2020 has been a truly historic year. Sure, history books will try to do it justice. But what memories would you choose to preserve for future generations? We asked Toledoans, “If Toledo made a time capsule to be opened in 50 years, what would you place inside?” Here’s what they said:
Haley Taylor, 28
A letter to the finder of the time capsule as to what you hope the future looks like. It’s the personal touches that make it count.
Wade Kapszukiewicz, 47
Mayor of Toledo
A broken heart. After COVID-19, the economic collapse, police protests, the arrest of four members of City Council and the death of Officer Anthony Dia in the line of duty, nothing else comes close to representing the civic emotion of 2020.
Nicole Czerniawski, 45
Face mask. I chose this item because it is a symbol of protection, respect, love and care and something that each citizen has the power to live out during times of a pandemic.
Adam Levine, 33
Director, Toledo Museum of Art
A TMA reopening t-shirt and a photograph of Bisa Butler’s ‘The Storm, the Whirlwind, and the Earthquake’. The t-shirt, with its playful graphic reminding visitors to keep social distance, speaks to the intrepid work of the Museum staff in reopening to the public against the backdrop of COVID-19. The photograph of this extraordinary artwork, the first acquisition of my tenure, engages both to the current protests for racial equality around the country and to the long history of systemic racism that we must seek to overcome.
Michael DeSanto, 38
Executive Director, FilmToledo
A sample of the algae from Lake Erie. As an example of the environmental difficulties we faced in the Toledo/NW Ohio region at the time, a problem that will hopefully not exist in 50 years.
Michael Murray, 75
A printed copy of the Toledo Blade. A printed newspaper will soon be extinct. My first job at 12 years old was delivering newspapers.
Lee Ann Song, 26
An album of photos of parks, people, restaurants and other Toledo landmarks. I’ve always loved looking back through old photos and seeing how people and places change over time.
Randy Oostra, 65
President and CEO, ProMedica
A ProMedica op-ed article calling for the establishment of a National Commission to redesign America’s health care model. In 2020, COVID-19 further exposed the urgent need to address the health and social disparities that plague Toledo and communities all across our nation. The hope is that in 50 years, we will find it difficult to imagine a time when our country’s health care model did not address the social factors that significantly impact health outcomes.
Matthew Boyd, 57
A Toledo Mud Hens baseball hat.
Patsy Nitz, 68
A face mask and current COVID-19 statistics.
Dennis Bova, 68
Former Assistant News Editor, The Toledo Blade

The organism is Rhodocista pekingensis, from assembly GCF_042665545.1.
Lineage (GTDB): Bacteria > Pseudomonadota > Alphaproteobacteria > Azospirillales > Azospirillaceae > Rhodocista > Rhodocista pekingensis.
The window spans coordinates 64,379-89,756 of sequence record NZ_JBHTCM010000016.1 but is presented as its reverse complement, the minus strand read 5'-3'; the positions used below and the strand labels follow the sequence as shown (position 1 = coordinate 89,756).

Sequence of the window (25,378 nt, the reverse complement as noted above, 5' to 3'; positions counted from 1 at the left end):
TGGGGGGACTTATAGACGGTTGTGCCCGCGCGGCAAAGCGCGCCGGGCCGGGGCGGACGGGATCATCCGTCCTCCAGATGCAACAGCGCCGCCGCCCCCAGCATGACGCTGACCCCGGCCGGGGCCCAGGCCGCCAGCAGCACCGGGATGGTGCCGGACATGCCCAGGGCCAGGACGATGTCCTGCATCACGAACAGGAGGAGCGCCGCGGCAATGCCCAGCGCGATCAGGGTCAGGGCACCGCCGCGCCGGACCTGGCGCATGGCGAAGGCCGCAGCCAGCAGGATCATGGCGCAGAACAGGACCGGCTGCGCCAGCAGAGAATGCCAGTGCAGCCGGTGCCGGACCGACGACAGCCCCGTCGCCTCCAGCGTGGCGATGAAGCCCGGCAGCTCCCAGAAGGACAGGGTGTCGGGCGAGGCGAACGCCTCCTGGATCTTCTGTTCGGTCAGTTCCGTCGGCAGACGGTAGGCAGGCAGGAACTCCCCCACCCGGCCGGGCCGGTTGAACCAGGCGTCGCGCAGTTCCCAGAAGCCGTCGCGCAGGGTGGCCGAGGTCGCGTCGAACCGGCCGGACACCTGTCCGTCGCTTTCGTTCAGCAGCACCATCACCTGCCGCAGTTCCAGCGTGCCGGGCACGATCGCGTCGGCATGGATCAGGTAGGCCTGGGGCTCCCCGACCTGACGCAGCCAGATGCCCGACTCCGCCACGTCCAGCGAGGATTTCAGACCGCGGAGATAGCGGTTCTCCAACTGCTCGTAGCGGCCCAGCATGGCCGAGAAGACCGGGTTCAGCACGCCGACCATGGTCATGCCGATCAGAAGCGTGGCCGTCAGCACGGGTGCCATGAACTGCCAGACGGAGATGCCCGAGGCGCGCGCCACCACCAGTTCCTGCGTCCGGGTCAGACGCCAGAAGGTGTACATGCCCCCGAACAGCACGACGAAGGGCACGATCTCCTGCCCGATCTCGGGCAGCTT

A cell phone and a facial mask. It seems more business than usual is being done in 2020 by a cell phone, and the facial mask is a symbol not only of a way to stop the virus from spreading, but also as a political point of contention.
Ellen Dziubek, 25
Black Lives Matter poster. To remember how socially charged this moment in history has been!
Nick Corbin, 35
Nothing. Literally nothing. This has been likely the worst year I’ve ever experienced, so I have no desire whatsoever to remember anything about it.
Catherine Ferrer, 39
I would put a lapel pin or flag from FLOC the Farm Labor Organizing Coalition, especially if the pin was worn by or the flag is signed by Baldemar Velasquez. FLOC has been in Toledo and organizing farm workers for 50+ years and hopefully for 50+ more as it improves the lives of farm workers around the U.S. and Mexico and moves our world towards justice.
Ashley Teow, 25
Newer smartphone. I would make sure there are pictures and other memories to look back on. This would also let us see how much phone technology will change in 50 years time.
Ignazio Messina, 44
Director of Communications, City of Toledo
Today’s Toledo Blade. I was a newspaper reporter for 19 years. This was the obvious choice.
Dave Cerelli, 26
An iPhone loaded with pictures of Toledo and its art, videos of the wonderful performers and musicians of the city and albums and songs of the studio creations that have come from Toledo. I would put everyone’s favorite apps on the phone (whether or not they’d work in 50 years) so everyone can say, “This used to be my favorite thing to play commuting to work!” It would serve two purposes. First, it would showcase everything Toledo, talent and life in 2020, in a small package. Second, it would be fun to see antiquated technology! (Hopefully a battery would last 50 years; we would need to include a charger for the next generation).
Gary Franks, 76
A copy of my book, Toledo’s Forest Cemetery. This cemetery holds the remains of the pioneers that are the foundation of the city, many of whom have been forgotten.
Anna DiAsio, 24
A letter. In 50 years, archaeologists could dig up any number of artifacts, but they would have to hypothesize what everything means. I would write a letter to the future. Explaining the current world situation and what life looks like, so that in 50 years when people are looking back to 2020, there can be a proper interpretation.